- Purpose is what gives meaning to our lives. A purpose is a sort of focal point. It’s the center of your life, around which you can organize all your actions so that each has significance. It also gives you energy to pursue your goals and encourages perseverance.
- Purpose often means having a calling – an overwhelming urge to follow a particular path in life. And for many, that calling is closely linked to work. The closer you are to seeing your work as a calling, as something you’d do regardless of pay, the more likely you are to be satisfied – not just with your job, but with your life in general
- If you don’t have a calling, there are steps you can take to make the pursuit of your goals easier.
- choose wisely. When you choose goals that focus on growth – like self-improvement, creativity, or making the world a better place – pursuing them will tend to bring a feeling of well-being, which often isn’t the case when you strive merely for money, power, or popularity.
- choose for the right reasons. That means looking for goals that feel meaningful on a deep level. The more your goals resonate with you, the more your motivation increases – and the more likely you’ll be to achieve them.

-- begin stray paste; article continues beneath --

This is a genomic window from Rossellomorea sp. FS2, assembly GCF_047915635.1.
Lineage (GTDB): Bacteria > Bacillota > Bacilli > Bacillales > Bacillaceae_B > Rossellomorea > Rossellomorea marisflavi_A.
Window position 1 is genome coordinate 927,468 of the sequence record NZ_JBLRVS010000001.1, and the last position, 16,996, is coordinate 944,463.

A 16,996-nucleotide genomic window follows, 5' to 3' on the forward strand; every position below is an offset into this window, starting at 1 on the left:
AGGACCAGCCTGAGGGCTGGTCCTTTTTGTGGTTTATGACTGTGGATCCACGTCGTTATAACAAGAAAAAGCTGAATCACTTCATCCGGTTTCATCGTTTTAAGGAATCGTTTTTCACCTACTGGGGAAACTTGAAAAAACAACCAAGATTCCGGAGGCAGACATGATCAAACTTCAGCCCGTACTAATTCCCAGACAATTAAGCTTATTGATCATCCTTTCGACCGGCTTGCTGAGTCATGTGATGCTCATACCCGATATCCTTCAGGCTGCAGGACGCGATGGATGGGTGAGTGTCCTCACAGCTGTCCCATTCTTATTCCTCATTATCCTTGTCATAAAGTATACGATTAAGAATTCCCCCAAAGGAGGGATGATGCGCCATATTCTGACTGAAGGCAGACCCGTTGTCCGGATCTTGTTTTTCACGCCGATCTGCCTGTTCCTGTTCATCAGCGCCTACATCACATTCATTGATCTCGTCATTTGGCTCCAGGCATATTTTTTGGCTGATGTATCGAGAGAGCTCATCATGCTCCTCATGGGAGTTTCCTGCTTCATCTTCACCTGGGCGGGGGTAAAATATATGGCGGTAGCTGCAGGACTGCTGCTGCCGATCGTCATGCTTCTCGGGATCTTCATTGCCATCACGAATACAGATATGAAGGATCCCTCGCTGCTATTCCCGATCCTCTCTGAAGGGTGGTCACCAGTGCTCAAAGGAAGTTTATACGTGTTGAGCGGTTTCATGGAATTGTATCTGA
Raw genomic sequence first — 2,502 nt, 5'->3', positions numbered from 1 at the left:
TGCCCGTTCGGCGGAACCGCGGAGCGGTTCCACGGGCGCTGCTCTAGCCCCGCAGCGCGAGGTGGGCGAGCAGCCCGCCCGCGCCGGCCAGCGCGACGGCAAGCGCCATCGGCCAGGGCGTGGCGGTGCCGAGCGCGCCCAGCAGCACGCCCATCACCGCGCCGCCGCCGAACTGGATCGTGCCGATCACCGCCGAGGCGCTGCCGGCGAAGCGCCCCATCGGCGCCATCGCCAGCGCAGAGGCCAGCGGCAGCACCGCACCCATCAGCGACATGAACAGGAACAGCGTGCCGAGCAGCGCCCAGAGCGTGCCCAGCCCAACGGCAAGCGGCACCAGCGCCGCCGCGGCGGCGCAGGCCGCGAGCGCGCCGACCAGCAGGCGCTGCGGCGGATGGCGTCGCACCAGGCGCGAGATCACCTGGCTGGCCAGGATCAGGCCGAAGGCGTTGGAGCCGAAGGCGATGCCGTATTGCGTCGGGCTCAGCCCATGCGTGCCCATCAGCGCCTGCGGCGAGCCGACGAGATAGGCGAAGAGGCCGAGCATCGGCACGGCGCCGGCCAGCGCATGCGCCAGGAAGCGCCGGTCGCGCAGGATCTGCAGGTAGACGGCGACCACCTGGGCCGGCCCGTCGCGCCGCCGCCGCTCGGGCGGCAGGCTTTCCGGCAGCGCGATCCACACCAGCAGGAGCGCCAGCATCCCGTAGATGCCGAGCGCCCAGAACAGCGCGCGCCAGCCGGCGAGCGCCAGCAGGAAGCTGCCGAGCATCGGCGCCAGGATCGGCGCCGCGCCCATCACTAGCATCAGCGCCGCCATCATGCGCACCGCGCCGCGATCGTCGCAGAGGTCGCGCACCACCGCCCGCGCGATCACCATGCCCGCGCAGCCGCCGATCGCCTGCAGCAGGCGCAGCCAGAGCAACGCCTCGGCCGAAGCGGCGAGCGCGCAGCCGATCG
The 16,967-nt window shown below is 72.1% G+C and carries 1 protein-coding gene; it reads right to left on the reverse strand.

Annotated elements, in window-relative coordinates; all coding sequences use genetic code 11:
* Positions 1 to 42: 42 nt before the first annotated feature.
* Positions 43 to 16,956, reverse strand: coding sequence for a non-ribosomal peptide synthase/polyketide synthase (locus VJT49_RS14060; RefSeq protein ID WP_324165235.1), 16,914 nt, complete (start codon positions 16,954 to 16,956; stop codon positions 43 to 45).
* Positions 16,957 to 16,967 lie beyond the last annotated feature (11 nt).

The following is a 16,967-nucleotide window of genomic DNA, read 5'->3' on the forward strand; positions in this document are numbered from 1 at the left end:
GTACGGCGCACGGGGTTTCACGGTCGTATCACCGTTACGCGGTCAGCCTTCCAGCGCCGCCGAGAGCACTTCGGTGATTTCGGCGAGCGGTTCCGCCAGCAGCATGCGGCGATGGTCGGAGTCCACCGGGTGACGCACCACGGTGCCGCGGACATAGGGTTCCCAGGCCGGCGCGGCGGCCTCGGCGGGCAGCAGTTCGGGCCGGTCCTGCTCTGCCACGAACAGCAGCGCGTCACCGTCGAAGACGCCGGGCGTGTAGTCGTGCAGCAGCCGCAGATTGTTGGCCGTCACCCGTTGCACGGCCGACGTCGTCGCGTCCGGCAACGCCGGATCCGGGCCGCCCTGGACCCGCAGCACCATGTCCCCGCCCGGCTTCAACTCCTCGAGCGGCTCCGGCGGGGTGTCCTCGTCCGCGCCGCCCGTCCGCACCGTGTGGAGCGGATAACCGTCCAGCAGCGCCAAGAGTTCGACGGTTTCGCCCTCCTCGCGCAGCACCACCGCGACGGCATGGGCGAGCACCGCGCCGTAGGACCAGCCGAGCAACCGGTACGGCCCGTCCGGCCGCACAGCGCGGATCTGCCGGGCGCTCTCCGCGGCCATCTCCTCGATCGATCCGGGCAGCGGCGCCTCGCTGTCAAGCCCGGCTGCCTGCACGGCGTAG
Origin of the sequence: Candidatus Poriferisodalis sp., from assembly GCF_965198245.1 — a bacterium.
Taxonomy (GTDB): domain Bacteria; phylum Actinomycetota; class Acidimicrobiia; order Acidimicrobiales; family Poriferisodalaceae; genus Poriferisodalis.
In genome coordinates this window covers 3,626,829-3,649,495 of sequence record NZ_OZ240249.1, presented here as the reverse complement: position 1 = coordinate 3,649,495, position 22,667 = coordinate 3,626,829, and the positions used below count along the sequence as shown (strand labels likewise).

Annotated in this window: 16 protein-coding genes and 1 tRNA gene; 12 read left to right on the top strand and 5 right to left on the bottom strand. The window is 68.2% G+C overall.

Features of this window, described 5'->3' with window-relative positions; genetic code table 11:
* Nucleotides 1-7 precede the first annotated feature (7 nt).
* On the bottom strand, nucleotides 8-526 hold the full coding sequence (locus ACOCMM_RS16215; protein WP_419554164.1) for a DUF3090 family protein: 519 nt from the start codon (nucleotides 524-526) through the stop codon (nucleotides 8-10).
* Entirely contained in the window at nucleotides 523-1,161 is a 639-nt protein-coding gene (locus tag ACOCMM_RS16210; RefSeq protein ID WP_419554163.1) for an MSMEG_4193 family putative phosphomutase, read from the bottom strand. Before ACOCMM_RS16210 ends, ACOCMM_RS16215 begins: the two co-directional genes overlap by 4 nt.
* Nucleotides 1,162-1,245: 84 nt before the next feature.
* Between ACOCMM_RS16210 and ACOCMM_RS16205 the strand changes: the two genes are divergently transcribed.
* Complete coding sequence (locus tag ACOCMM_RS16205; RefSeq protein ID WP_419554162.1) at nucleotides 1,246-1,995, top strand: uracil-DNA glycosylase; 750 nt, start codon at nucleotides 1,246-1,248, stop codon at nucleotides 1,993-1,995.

- Peak experiences enhance your sense of self and your connection with the world. These are experiences of heightened beauty, wonder, joy, or serenity. Research suggests that peak experiences are great for mental health. They increase motivation and a sense of purpose, make relationships more satisfying, reduce fear of death and encourage personal growth.
- all peak experiences have one thing in common: self-loss. there are two types:
- One takes place when we’re in the grip of insecurity. We feel unsure of ourselves or of our identity. This kind of self-loss is frightening and can make the world seem bizarre and unreal.